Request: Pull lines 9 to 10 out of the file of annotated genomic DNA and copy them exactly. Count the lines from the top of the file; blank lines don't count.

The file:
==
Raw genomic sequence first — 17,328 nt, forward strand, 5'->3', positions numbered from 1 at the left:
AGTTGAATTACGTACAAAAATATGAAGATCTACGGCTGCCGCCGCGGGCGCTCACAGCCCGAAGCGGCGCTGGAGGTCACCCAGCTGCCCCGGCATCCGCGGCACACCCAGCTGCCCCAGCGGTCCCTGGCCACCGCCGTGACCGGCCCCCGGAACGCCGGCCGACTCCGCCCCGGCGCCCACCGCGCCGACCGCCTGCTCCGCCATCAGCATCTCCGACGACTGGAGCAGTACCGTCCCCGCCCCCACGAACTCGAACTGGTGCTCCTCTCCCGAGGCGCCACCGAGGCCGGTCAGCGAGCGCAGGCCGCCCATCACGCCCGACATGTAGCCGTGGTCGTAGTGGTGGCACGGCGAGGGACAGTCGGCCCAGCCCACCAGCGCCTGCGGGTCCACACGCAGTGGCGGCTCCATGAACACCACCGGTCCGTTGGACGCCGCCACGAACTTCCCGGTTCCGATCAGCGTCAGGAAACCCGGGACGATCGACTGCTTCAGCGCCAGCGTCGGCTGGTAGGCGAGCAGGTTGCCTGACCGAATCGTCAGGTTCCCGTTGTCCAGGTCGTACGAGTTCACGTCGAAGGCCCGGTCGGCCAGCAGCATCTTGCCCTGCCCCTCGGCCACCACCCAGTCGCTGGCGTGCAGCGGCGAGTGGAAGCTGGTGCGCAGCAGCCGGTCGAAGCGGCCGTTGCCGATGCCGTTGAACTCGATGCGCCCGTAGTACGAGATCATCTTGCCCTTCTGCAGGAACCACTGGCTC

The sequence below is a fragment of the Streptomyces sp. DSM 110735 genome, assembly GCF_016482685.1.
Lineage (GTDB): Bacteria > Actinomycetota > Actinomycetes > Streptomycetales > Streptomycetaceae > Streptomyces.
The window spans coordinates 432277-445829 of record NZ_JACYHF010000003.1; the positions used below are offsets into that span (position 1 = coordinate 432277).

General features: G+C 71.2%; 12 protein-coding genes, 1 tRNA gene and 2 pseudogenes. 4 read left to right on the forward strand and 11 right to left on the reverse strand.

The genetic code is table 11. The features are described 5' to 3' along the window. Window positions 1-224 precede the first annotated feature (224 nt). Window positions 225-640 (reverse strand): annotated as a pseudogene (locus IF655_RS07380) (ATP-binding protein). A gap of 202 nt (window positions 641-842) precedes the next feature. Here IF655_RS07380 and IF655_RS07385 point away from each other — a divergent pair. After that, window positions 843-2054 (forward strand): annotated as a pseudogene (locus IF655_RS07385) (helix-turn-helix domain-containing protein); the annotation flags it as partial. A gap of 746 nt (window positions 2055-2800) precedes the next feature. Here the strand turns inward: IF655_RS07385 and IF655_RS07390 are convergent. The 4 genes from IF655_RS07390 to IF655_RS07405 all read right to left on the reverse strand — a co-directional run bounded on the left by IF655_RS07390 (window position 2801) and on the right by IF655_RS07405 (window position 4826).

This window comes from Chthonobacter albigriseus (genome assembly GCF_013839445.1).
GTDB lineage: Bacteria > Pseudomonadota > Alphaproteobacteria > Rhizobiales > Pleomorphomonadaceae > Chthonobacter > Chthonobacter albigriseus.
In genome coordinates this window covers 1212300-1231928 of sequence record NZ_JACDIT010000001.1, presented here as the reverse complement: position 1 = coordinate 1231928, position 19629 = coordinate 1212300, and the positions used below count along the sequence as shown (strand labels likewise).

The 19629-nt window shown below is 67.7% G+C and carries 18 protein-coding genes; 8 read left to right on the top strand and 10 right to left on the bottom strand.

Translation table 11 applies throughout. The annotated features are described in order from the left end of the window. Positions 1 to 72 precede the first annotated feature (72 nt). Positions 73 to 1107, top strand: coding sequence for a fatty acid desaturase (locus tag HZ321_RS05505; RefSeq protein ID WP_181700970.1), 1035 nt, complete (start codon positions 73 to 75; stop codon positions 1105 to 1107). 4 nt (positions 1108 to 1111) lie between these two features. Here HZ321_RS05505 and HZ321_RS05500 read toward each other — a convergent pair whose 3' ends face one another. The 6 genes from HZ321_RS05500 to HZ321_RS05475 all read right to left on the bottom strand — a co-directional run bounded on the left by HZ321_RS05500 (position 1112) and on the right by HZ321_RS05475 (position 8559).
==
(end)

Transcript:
GTDB lineage: Bacteria > Pseudomonadota > Alphaproteobacteria > Rhizobiales > Pleomorphomonadaceae > Chthonobacter > Chthonobacter albigriseus.
In genome coordinates this window covers 1212300-1231928 of sequence record NZ_JACDIT010000001.1, presented here as the reverse complement: position 1 = coordinate 1231928, position 19629 = coordinate 1212300, and the positions used below count along the sequence as shown (strand labels likewise).